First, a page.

Research Spotlight: Sense of Purpose

WashU researchers share findings about encouraging purposeful pursuits in and out of the classroom

In the CTL’s new guidebook for instructors, Promoting Student Well-Being in Learning Environments, purpose is highlighted as a key to well-being. One of the most meaningful and challenging journeys university students face is the discovery, pursuit, and commitment to their purpose in life and we encourage faculty to help students explore and connect with their purpose through their coursework.

College students who feel purposeful experience a wide range of social and psychological benefits. PhD student Gabrielle Pfund, working with Dr. Tim Bono and Dr. Patrick Hill in the Department of Psychological & Brain Sciences, recently published a study that followed nearly 400 WashU students throughout their first semester (Pfund, Bono, & Hill, 2021). Pfund and colleagues found that when students had a greater sense of purpose, they felt more satisfied with new university friendships, home friendships, and relationships with their parents. Furthermore, purposeful college students also report greater subjective well-being, life satisfaction, and resilience to obstacles (Pfund & Lewis, 2020).

Dr. Hill’s lab explores three primary pathways in the search for purpose: experiencing life events, trying new things, and imitating or mirroring role models (Hill, Sumner, & Burrow, 2014). Pfund shared with us some of the recommendations from a recent article about how instructors can leverage these pathways to encourage purpose development in and out of the classroom (Pfund, Bono, & Hill, 2020):

  • Help students consider major events that may have shaped their goals through reflection activities and in-class discussions.
  • Encourage students to explore new avenues by taking different classes, requiring community engagement activities, and giving students choices to complete assignments on class topics of personal interest.
  • Show students why you chose your own path and discuss how you made this decision.
  • Talk about how having long-term goals can assist students to persist from one day to the next.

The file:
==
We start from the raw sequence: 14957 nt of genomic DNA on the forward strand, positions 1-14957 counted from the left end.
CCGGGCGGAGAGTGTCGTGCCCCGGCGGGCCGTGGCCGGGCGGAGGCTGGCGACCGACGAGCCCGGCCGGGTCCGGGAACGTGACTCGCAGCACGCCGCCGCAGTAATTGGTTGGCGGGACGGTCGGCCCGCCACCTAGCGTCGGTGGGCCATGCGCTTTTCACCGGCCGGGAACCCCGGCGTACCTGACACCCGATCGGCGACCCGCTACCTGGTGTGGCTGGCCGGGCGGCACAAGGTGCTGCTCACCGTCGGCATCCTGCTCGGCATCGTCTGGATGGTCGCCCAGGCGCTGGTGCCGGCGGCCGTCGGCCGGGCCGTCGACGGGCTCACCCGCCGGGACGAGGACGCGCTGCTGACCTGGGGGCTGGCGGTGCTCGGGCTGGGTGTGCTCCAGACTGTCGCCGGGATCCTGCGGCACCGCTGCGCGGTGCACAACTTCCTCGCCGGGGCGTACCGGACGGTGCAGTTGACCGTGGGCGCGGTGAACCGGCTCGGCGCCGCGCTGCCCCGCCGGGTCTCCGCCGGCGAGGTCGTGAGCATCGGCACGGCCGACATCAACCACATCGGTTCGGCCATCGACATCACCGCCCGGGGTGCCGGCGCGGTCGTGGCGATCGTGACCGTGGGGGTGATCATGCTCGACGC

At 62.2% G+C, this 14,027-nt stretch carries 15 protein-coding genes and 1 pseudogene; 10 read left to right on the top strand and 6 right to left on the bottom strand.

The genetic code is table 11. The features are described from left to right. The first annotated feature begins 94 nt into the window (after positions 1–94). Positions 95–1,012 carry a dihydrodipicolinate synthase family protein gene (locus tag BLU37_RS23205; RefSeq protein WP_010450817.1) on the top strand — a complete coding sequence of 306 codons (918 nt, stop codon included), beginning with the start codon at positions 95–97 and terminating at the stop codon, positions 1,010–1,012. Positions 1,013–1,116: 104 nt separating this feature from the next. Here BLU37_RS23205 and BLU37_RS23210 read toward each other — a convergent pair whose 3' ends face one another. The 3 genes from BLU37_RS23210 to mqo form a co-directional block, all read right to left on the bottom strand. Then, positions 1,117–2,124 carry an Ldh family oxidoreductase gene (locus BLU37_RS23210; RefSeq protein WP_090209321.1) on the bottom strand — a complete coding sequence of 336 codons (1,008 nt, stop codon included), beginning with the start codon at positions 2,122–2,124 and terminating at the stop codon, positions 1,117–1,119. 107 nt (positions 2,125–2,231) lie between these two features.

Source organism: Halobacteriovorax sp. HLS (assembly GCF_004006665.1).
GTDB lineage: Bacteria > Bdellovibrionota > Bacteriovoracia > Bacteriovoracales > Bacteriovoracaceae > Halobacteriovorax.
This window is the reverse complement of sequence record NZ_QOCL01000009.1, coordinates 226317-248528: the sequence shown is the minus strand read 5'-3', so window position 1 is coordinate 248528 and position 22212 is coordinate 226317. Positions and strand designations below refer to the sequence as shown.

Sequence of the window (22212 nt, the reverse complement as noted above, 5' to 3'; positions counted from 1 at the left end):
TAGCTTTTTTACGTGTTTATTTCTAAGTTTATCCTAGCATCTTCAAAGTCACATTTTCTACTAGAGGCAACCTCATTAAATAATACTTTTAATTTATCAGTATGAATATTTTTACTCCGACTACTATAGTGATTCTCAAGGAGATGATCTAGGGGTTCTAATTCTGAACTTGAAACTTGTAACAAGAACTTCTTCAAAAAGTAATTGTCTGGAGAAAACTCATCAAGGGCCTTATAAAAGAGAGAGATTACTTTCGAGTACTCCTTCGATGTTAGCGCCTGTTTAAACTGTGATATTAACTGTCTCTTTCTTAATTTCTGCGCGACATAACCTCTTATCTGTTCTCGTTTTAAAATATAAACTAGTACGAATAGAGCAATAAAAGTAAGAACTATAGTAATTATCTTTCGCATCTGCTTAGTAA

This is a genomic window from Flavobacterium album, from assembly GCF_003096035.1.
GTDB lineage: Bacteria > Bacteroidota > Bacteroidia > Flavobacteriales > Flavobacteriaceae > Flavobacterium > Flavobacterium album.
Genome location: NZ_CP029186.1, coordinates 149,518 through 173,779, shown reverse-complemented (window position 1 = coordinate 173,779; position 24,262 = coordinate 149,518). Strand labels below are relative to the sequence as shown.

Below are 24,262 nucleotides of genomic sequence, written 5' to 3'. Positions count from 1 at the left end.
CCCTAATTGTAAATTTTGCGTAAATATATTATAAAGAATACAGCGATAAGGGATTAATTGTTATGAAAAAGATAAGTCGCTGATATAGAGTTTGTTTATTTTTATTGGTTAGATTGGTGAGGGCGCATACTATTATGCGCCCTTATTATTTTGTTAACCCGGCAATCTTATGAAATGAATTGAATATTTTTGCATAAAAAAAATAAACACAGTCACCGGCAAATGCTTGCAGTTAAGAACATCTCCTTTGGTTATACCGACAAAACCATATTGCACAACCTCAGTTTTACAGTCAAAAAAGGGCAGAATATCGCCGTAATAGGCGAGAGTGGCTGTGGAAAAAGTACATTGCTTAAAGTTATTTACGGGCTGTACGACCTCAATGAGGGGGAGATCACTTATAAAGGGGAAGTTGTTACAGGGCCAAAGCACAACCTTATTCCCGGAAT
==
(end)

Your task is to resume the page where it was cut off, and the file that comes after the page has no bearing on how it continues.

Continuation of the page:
“Finding a purpose can place students in a vulnerable position, but opportunities abound for instructors to support them through this process,” Pfund explains. “We encourage instructors to consider how they can set up class assignments to encourage personally meaningful pursuits, and guide discussions around what it means to find a purpose in life, as well as how they found their own direction.”

By taking advantage of these recommendations, WashU can become a more meaningful and close-knit environment for students as they explore and commit to their goals for life.

Article by: Gabrielle Pfund, Megan Wilson, & Patrick Hill


This post is part of our ongoing series on Promoting Student Well-Being in Learning Environments, check out our News page for more posts in the series.


Hill, P. L., Sumner, R., & Burrow, A. L. (2014). Understanding the pathways to purpose: Examining personality and well-being correlates across adulthood. The Journal of Positive Psychology, 9(3), 227-234.

Pfund, G. N., Bono, T. J., & Hill, P. L. (2021). Purpose as a predictor of satisfaction across relationship domains during the first semester of university. Journal of Social and Personal Relationships, 02654075211042613.

Pfund, G. N., Bono, T. J., & Hill, P. L. (2020). A higher goal during higher education: The power of purpose in life during university. Translational Issues in Psychological Science6(2), 97.

Pfund, G. N., & Lewis, N. A. (2020). Aging with purpose: developmental changes and benefits of purpose in life throughout the lifespan. In Personality and Healthy Aging in Adulthood (pp. 27-42). Springer, Cham.